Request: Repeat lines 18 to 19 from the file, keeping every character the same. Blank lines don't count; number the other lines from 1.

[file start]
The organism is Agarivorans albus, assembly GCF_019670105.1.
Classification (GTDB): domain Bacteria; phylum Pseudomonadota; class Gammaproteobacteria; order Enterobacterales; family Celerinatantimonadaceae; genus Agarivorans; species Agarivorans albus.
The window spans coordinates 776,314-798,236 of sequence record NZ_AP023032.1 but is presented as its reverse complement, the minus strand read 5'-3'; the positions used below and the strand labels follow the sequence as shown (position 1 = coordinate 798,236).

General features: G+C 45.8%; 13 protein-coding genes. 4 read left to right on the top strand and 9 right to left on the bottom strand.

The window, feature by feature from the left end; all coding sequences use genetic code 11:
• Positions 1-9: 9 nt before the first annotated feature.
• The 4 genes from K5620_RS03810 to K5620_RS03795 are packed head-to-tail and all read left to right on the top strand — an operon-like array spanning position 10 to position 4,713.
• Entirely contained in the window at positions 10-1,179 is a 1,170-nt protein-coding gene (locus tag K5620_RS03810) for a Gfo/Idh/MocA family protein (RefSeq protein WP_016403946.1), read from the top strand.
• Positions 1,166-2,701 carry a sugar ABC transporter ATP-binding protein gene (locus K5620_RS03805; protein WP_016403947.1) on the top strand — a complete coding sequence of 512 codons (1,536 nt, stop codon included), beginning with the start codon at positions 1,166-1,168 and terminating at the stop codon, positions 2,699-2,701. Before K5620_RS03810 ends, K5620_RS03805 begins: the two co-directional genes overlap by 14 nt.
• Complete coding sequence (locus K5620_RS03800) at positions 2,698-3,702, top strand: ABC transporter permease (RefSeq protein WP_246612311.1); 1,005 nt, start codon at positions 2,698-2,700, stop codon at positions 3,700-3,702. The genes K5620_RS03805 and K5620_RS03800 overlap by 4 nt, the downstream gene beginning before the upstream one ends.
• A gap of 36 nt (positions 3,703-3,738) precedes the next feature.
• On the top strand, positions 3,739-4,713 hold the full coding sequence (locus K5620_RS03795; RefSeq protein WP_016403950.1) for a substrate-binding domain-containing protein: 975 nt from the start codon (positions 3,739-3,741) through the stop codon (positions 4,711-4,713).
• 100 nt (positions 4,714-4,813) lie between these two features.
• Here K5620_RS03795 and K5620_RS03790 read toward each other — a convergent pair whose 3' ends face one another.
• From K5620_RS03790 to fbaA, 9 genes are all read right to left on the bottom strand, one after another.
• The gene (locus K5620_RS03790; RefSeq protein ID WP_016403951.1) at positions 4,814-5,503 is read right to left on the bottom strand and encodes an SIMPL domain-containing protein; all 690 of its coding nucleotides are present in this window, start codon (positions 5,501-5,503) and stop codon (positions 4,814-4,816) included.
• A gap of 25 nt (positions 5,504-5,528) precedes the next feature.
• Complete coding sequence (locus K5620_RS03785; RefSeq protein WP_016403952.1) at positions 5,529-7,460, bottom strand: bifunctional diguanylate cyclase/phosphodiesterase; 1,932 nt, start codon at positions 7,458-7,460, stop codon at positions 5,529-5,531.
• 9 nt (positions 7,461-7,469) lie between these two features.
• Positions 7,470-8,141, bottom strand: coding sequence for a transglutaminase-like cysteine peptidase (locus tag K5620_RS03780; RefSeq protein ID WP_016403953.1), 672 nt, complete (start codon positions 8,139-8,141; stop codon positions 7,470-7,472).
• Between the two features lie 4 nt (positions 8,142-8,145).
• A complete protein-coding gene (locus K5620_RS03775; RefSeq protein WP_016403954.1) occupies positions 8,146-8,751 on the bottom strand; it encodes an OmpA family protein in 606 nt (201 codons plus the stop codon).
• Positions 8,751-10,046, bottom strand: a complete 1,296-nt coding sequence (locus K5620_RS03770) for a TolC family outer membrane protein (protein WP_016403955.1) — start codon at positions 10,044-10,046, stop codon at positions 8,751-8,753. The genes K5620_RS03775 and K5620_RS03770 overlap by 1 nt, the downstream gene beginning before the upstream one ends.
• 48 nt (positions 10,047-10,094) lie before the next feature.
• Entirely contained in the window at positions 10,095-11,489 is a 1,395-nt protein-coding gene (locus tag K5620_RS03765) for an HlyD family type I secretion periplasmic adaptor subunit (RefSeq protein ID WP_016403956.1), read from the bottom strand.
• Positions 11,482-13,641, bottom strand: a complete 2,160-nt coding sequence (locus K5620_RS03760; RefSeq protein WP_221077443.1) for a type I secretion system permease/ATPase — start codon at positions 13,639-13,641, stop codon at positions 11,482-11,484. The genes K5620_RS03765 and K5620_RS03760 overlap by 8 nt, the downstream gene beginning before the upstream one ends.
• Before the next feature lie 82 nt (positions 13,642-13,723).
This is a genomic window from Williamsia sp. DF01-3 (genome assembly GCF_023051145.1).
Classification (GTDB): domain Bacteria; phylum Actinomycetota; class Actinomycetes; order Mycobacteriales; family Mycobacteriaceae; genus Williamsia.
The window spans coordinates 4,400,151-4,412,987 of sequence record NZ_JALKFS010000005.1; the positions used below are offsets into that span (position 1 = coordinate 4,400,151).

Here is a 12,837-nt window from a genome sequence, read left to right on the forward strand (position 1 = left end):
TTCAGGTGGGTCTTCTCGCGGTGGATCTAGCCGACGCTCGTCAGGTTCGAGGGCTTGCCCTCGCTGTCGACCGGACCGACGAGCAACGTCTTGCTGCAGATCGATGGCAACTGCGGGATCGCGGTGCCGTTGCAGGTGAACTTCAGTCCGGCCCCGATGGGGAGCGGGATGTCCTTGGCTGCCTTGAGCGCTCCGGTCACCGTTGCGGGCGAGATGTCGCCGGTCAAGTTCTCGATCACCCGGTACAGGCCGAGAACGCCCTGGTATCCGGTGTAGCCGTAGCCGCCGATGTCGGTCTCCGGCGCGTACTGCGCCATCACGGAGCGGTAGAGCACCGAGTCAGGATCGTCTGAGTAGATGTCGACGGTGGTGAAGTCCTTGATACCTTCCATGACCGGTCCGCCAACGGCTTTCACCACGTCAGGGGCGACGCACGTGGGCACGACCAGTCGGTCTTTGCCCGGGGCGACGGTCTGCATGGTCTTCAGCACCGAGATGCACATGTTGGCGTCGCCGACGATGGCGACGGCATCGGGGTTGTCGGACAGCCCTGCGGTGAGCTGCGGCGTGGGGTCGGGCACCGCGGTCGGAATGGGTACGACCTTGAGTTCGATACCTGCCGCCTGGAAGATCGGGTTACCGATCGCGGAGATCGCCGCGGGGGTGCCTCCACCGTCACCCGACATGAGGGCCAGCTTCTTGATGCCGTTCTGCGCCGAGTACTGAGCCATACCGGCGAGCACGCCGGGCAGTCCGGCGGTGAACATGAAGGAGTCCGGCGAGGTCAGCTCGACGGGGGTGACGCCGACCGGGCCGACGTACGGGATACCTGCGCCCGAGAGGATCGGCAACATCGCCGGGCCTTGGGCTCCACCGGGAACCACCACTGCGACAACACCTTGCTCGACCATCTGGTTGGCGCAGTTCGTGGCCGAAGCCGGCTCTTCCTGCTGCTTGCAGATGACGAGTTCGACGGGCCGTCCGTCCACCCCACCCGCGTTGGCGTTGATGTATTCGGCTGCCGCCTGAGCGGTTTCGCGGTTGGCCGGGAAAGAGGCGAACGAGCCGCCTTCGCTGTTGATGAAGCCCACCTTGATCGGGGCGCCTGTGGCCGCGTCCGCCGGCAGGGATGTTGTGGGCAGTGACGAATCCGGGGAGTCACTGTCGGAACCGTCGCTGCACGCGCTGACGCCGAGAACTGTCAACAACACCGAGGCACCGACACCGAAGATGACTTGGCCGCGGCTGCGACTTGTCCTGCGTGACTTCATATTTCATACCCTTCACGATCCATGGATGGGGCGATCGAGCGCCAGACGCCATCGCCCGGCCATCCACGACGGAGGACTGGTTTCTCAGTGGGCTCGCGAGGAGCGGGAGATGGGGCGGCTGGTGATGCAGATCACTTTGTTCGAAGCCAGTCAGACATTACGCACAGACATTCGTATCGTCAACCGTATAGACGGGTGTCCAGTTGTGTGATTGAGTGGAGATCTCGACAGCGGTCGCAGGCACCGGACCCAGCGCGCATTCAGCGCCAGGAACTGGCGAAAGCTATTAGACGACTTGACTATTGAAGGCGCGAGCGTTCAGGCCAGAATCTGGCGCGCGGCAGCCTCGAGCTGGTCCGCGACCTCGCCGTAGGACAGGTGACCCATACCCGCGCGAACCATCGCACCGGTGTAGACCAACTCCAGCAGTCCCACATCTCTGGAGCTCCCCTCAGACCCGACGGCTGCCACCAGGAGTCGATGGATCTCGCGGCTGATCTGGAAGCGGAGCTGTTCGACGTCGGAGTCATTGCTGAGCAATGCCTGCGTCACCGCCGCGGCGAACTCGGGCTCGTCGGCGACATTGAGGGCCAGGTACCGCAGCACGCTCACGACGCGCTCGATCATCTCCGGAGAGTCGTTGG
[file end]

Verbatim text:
• Complete coding sequence (locus K5620_RS03785; RefSeq protein WP_016403952.1) at positions 5,529-7,460, bottom strand: bifunctional diguanylate cyclase/phosphodiesterase; 1,932 nt, start codon at positions 7,458-7,460, stop codon at positions 5,529-5,531.
• 9 nt (positions 7,461-7,469) lie between these two features.